Stories about Migration & Immigration from July, 2011
The second post on a series about immigration throughout the Americas on the Council on Hemispheric Affairs Blog focuses on “Mexico's Improving Education and Declining Emigration”.
Pedazos de La Isla takes heart in the fact that “various English-language news sources have been brave enough to publish the truth about the Caribbean island”, saying: “In Cuba, there is much to report, whether it is through blogs, digital magazines, newspapers, television, radio, etc. On a daily basis, dissidents...
Uncommon Sense says that despite the arrival of “an underwater cable reached Cuba from Venezuela” designed to improve Internet access to the island, ” the regime has intensified its control of the Internet, restricting government employees’ access to Facebook and on networks that provide ‘illegal’ e-mail accounts.”
Toussaint on Haiti suggests that Haitians who voted for a Martelly presidency may now be suffering from buyers’ remorse.
“‘The People's Path‘ is…a vision statement of what the movement for a free Cuba should be striving for,” writes Uncommon Sense, who, along with Babalu, thinks that despite Dr. Oscar Elias Biscet's lack of support, “the debate that the document, and Biscet's disapproval have sparked, are nothing but healthy for...
Cambodians tweeting about migration, labour and trafficking issues in Cambodia are urged to use the #camlabor hashtag
“How can we not say to ourselves – was any enterprise ever so doomed to failure? Was anything ever so sad?”: An eye-opening post from Under the Saltine Flag about the underlying issues that could possibly have sparked public tirades by two Jamaican women.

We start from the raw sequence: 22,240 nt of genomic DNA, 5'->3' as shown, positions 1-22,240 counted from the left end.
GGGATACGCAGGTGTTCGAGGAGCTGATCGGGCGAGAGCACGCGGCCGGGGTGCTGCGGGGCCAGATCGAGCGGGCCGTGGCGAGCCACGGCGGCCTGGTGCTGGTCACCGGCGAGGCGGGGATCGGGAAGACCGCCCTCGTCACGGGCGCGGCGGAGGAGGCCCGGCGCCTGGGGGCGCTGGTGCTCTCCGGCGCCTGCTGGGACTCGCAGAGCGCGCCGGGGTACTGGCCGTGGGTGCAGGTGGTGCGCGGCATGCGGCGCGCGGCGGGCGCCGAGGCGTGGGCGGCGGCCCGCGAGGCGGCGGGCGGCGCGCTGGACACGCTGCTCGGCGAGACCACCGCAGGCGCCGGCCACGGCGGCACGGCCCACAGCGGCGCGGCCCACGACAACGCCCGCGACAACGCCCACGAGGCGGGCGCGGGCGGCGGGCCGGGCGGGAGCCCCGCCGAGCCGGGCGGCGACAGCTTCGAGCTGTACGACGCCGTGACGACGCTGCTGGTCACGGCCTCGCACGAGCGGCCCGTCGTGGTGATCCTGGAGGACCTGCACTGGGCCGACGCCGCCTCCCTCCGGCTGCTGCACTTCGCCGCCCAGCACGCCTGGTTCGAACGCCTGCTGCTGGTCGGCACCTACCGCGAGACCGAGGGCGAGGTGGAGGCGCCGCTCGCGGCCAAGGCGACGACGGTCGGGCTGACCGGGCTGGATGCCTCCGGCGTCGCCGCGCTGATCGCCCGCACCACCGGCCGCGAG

Pedazos de La Isla blogs about violence against women in Cuba, here, here, here and here.
Could it be that “the world of the supernatural [is] ordered not by the rules of metaphysics, but the rules of mathematics”? Under the Saltire Flag considers the possibility by examining a common thread in Caribbean folklore.
Cuban bloggers mourn the passing of Archbishop Emeritus Pedro Meurice Estiu, who died in Miami at the age of 79. Uncommon Sense calls him “a Cuban patriot and a true man of God”, while Babalu remembers him as “a fierce and unrelenting critic of the Castro dictatorship”; Generation Y honours...
A Nation or Nobody “wonder[s] about the place of writers like Phillips within the Caribbean literary community, and what they might be able to tell us about belonging and diaspora.”
The Caribbean Camera acknowledges the passing of “the honorable Julius A. Isaac, Canada’s first black Chief Justice”, who “ironically…died on the eve of one of the festivals he helped formulate – Caribana.”
Cuban bloggers report on several arrests and attempts at intimidating independent journalists and activists, here, here and here.
“Who say recession not hitting dem big multi-millionaire/billionaire fellas an dem ain't tightening dem belt like de small man? Even a media mogul like Murdoch cut back and now he wife doubling as bodyguard. See that is how the rich duz stay rich, ‘im have the woman multitasking”: Diaspora blogger...
Scary Azeri comments on the tendency for her fellow Azerbaijanis living in England to outdo each other when it comes to preparing meals for get-togethers. The blog says that this inherent competition ultimately leads to less such meetings.
Cuban bloggers continue to update their posts about the most recent attack on Las Damas de Blanco, in which members of the group were reportedly “attacked and brutally beaten…by agents of Castro State Security upon exiting a church sanctuary.”
BELTIFI INC. republishes a news release about the murder of a Haitian student in the Dominican Republic, saying: “Our deepest condolences and prayers go out to the Lindor family.”
The Caribbean Camera posts a photo album of the 2011 Kiddies Carnival Toronto Parade, here.
Reports of harassment of the Ladies in White and other female activists, here and here.
“One of my favourite Caribbean proverbs comes from Haiti…‘Deye mon genmon’. Translated: behind the mountains there are mountains. It is such a fantastic description of the landscapes of both Jamaica and Haiti…Our hills roll on forever. Our mountains never end”: Under the Saltire Flag reflects on music, landscapes and the...
El Punto Es [es] publishes an interesting interview with the Puerto Rican DJ Marcos Flores, who lives in Madrid, Spain.